Xena laughed. “Rebuilt, using bones as mortar on burnt fields.”

Gabrielle interrupted in frustration. “But don’t you see, Xena? He sees that as simply the flow of history to this point.”

“And he’s just going with the flow?” Xena spat out. “He actually likes the smell of burning bodies? Then why worship War? Cut out the middle man and simply worship Death.”

There was the slightest tinge of anger in the Roman’s face now.

Gabrielle quickly picked up a parchment from the desk and began to recite from it, “He who fears death either fears the loss of sensation or a different kind of sensation. But if you have no sensation, neither will you feel any harm; and if you acquire another kind of sensation, you will be a different kind of living being and you will not cease to live.”

The Roman nodded.

“But that’s the antithesis of everything this ascension will accomplish. You will be enflaming their desires, turning them to a new heat and fire. You say you want to follow the river of history, when instead you’re prepared to drop a great massive rock in the stream. Turning Rome to the worship of Mars, and Mars alone, will divert and change the course of Rome.”

Finally there seemed to be interest in the Roman’s eyes. “You remind me of my daughter. She too is rather headstrong, but trustworthy.” He thought for a moment. “Prove that statement well, and we might have agreement.”

Gabrielle smiled. “I might be able to do that.”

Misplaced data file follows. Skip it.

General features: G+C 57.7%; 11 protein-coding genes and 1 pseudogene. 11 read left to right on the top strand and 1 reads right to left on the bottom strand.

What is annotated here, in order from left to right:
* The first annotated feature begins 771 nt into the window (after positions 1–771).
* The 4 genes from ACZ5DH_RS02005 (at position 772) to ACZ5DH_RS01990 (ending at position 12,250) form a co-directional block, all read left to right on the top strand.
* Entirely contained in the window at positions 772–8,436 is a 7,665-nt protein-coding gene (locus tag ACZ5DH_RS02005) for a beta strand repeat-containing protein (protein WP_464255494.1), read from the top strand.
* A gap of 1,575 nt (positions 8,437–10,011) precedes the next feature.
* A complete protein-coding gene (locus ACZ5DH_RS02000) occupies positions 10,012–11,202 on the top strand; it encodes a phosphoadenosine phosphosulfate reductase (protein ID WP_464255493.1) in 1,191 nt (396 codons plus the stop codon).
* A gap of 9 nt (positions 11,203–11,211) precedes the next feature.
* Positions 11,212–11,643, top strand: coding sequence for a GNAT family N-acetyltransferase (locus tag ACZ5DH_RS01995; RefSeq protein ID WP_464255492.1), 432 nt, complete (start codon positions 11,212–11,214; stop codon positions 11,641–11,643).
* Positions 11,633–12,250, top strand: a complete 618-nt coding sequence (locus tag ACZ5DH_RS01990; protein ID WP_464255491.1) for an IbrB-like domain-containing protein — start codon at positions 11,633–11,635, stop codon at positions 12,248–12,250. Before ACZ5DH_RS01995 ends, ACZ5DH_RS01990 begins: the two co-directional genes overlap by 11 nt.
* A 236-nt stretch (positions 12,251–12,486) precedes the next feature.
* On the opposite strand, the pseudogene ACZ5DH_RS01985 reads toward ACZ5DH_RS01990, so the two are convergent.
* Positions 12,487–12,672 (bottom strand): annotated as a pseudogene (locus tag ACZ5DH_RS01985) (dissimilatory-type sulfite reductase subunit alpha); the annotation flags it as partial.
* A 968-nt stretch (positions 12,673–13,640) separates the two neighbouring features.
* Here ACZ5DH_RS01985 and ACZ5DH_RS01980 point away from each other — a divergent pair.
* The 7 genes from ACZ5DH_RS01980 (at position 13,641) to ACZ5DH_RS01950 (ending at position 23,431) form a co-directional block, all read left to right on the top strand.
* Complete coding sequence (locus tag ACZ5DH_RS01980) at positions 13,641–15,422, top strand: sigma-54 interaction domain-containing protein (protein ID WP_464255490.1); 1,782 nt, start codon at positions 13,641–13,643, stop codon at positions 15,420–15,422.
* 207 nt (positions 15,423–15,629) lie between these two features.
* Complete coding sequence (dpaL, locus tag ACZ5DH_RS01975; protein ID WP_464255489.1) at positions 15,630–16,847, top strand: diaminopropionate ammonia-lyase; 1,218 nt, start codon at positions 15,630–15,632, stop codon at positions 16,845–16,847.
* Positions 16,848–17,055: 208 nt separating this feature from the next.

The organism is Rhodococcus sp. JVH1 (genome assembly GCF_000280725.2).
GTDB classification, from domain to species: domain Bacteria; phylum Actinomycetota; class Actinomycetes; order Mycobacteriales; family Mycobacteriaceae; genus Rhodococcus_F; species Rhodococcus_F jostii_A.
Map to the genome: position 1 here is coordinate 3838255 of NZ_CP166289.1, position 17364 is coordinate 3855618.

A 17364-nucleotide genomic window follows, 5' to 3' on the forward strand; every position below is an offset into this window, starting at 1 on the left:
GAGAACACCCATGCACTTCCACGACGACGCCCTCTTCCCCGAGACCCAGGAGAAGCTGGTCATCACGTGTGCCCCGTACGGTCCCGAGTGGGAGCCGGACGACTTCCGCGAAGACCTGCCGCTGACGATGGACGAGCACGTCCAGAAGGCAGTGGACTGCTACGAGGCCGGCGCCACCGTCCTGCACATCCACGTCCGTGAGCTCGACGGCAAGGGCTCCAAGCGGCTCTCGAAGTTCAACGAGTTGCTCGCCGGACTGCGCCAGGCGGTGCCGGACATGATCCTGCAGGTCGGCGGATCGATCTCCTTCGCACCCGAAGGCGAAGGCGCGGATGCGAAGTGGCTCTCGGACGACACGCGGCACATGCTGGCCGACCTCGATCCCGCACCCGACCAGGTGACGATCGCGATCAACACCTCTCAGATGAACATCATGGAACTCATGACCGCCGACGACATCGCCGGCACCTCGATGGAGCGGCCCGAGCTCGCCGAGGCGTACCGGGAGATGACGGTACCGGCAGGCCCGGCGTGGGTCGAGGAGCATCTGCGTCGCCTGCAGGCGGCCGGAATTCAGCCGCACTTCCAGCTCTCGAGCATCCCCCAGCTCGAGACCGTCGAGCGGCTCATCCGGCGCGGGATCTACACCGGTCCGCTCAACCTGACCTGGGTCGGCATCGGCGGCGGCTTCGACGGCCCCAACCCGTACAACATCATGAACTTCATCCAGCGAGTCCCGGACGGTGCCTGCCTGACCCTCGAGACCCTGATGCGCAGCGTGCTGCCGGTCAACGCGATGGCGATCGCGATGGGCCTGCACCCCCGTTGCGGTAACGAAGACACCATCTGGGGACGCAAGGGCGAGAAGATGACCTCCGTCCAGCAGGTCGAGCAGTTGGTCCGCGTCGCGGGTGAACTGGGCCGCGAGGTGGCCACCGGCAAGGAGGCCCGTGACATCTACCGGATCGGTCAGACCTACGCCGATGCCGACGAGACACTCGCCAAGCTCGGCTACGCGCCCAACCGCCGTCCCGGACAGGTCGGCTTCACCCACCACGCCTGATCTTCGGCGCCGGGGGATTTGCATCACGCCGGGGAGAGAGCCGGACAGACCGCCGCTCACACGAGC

Xena felt the weight of a dozen lifetimes ease just a little. She moved through the doorway to view the last of the shadows and calculated the time left until noon. “I’m betting she can," she stated confidently. “And when she does, is there a chance we could have some time to ourselves?”

Gabrielle looked up, curiosity being replaced by what Xena hoped was more than casual interest.

“If only because I still owe her a decent Roman bath before we have to… go.”

“Should our business be concluded in time, I think that can be arranged. I believe I have a bathing area somewhere about this house that might afford some privacy, if that is what you wish.”

There was a sound, almost a moan, from both partners that startled the Roman. “May I take it that such a plan would be desirable?”

Trying desperately to suppress the pictures and person that they were both associating with the word ‘desirable’, the special envoys simply nodded. The Roman quickly resumed their discussions, but could not help but notice that as Xena resumed her pacing, it was with a somewhat uneven stride. And though the bard’s concentration on the negotiations was not compromised, she seemed to periodically fidget unaccountably.

Special emissaries from the Pontifical College indeed’, thought Marcus Aurelius Antoninus Augustus, Emperor of Rome.

To be continued...